# Parametric Bootstrap example

We'll use the same set of data as the non-parametric Bootstrap example, which also provides us with an opportunity to compare the results. Imagine that we have a set of n random measurements of the height of 100 blades of grass from a lawn and we wish to estimate the true mean height of all blades of grass from that lawn. We put these 100 values into a spreadsheet and label the array "Data'.

We need to go through three stages:

### 1. Estimate the distribution from the data

For the parametric Bootstrap, we need to specify the distribution type we believe these values to have come from. Clearly, grass blades always have a positive length. One could argue that the length of a blade is the result f the product of a number of random variables (rainfall, genes, length of life, soil quality, number of immediate neighboring competitors for nutrition, etc.). A Lognormal distribution would be a good choice of distribution type in this situation, because of Central Limit Theorem.

### 2. Simulate the data collection

We perform a Monte Carlo experiment to replicate the process via which we acquired the data set. Each of the 100 values is replaced by a Crystal Ball Lognormal(18.24, 12.37) distribution.

### 3. Calculate the sample statistic

A large number of iterations are run, each one generating a new Bootstrap replicate. For each iteration, we calculate the statistic of interest. We'll calculate the mean, standard deviation, and the difference between the 10th and 90th percentiles again to compare with the non-parametric Bootstrap method. The Parametric Bootstrap Model goes through the calculations. The resultant distributions are our uncertainty about the population statistics:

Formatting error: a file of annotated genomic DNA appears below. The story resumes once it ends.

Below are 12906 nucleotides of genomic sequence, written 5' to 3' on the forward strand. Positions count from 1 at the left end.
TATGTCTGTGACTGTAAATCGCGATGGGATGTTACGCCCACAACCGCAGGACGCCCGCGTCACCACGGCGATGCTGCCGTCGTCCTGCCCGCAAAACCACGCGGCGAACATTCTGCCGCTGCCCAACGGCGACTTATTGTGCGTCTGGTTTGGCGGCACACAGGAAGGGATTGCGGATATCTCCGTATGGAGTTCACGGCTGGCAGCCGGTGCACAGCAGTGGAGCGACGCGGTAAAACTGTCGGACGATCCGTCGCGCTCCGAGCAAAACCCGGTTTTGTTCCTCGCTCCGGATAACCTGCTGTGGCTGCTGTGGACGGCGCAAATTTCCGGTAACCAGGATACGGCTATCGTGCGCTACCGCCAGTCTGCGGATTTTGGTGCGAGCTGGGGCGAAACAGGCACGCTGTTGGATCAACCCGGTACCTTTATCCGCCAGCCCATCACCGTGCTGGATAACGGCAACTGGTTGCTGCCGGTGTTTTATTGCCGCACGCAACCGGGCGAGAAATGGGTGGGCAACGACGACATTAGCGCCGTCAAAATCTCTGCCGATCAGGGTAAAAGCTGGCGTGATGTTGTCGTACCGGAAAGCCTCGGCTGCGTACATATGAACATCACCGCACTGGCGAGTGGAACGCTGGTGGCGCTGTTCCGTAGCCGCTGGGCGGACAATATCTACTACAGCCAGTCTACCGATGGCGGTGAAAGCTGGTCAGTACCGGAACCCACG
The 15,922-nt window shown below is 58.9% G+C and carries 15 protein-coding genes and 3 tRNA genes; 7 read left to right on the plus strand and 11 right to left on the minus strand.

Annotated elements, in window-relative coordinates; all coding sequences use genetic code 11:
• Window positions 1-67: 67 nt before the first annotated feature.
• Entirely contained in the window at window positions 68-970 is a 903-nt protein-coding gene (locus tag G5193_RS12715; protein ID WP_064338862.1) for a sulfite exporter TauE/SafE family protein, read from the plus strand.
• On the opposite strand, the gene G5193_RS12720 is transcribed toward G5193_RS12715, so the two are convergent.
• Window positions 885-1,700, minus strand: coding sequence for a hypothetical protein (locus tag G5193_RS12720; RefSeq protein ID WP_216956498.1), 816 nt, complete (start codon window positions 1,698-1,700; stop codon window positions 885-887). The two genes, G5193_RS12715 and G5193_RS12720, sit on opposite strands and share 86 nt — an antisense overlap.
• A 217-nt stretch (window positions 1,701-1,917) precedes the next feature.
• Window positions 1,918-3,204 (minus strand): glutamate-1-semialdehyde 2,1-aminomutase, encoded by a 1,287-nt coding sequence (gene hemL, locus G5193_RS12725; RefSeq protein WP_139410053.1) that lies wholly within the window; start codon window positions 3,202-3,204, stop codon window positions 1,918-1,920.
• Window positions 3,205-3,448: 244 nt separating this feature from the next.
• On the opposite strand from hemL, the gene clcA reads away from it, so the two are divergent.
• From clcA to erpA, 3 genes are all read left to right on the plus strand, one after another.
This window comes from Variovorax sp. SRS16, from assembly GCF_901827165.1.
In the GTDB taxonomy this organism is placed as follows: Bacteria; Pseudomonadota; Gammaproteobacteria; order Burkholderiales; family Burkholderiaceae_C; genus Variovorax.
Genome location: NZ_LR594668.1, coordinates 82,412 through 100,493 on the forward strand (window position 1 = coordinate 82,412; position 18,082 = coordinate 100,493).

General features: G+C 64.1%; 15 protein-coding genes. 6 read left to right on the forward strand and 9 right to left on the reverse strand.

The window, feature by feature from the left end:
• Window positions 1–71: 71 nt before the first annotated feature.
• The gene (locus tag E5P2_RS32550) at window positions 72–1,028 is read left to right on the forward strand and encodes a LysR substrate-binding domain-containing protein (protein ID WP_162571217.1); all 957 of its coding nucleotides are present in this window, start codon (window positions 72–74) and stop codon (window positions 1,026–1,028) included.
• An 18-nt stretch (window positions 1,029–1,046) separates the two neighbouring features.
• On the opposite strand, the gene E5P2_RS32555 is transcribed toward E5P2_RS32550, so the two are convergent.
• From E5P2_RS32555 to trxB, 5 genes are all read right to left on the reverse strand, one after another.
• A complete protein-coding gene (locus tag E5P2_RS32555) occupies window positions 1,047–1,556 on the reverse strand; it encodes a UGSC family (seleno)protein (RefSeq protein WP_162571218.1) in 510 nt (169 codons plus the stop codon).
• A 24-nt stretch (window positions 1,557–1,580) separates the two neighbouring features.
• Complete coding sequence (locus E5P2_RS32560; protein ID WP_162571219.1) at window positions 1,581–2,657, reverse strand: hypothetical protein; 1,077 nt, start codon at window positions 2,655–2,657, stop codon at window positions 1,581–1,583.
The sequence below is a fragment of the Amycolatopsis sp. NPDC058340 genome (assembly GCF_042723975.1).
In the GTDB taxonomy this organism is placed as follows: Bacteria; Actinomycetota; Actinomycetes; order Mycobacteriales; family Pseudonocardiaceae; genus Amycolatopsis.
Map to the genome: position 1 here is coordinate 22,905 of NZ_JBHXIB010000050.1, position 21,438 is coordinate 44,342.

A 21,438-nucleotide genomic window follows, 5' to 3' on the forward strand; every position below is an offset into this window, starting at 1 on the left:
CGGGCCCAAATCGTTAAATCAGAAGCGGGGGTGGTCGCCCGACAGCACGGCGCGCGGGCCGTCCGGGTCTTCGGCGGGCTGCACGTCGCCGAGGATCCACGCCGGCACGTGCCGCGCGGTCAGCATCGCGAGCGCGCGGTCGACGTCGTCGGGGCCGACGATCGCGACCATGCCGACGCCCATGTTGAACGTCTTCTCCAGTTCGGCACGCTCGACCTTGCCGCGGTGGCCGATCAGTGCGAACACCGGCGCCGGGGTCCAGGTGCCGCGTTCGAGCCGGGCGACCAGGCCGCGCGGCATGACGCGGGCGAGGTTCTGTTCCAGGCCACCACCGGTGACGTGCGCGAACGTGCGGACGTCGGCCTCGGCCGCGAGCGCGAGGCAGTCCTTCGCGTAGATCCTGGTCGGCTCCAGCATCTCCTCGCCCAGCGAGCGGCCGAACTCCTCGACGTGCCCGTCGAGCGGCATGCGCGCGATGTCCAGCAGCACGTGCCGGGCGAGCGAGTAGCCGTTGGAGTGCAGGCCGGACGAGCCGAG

Note that the parametric Bootstrap gives a higher estimate of the mean than the non-parametric Bootstrap. This is because the Lognormal distribution was fitted by MLE, not by matching moments, so the Lognormal mean (=18.24) does not have to be the same as the data mean (17.833). The non-parametric Bootstrap, which uses the data directly, will have a mean estimate equal to the data mean.

The parametric Bootstrap estimate of standard deviation is both greater and significantly more uncertain than the non-parametric Bootstrap estimate. It is greater because the fitted Lognormal distribution had a standard deviation (= 12.37) greater than the data (= 9.86). It is wider because the Lognormal distribution was not actually that good a fit to the data (so our reasoning for using the Lognormal may well be wrong), so the data and statistical model are disagreeing, which increases the level of uncertainty.

The degree of difference between the non-parametric and parametric statistical estimates in this example, combined with the lack of fit of the assumed Lognormal distribution, should make us place more confidence on the non-parametric estimates.

The links to the Parametric Bootstrap software specific models are provided here: Parametric_Bootstrap_Model

Using Crystal Ball's distribution fitting feature, we get the following fit: Graph of mean estimate: Graph of standard deviation estimate: Graph of standard deviation: percentile range correlation: The scatter plot above of the generated statistical estimates are correlated for both non-parametric and parametric Bootstrap estimates, but with very different patterns as one would expect from the difference in their estimates. Parametric_Bootstrap_Model

Using @Risk's distribution fitting feature, we get the following fit: Graph of mean estimate: Graph of standard deviation estimate: Graph of standard deviation: percentile range correlation: The scatter plot above of the generated statistical estimates are correlated for both non-parametric and parametric Bootstrap estimates, but with very different patterns as one would expect from the difference in their estimates.

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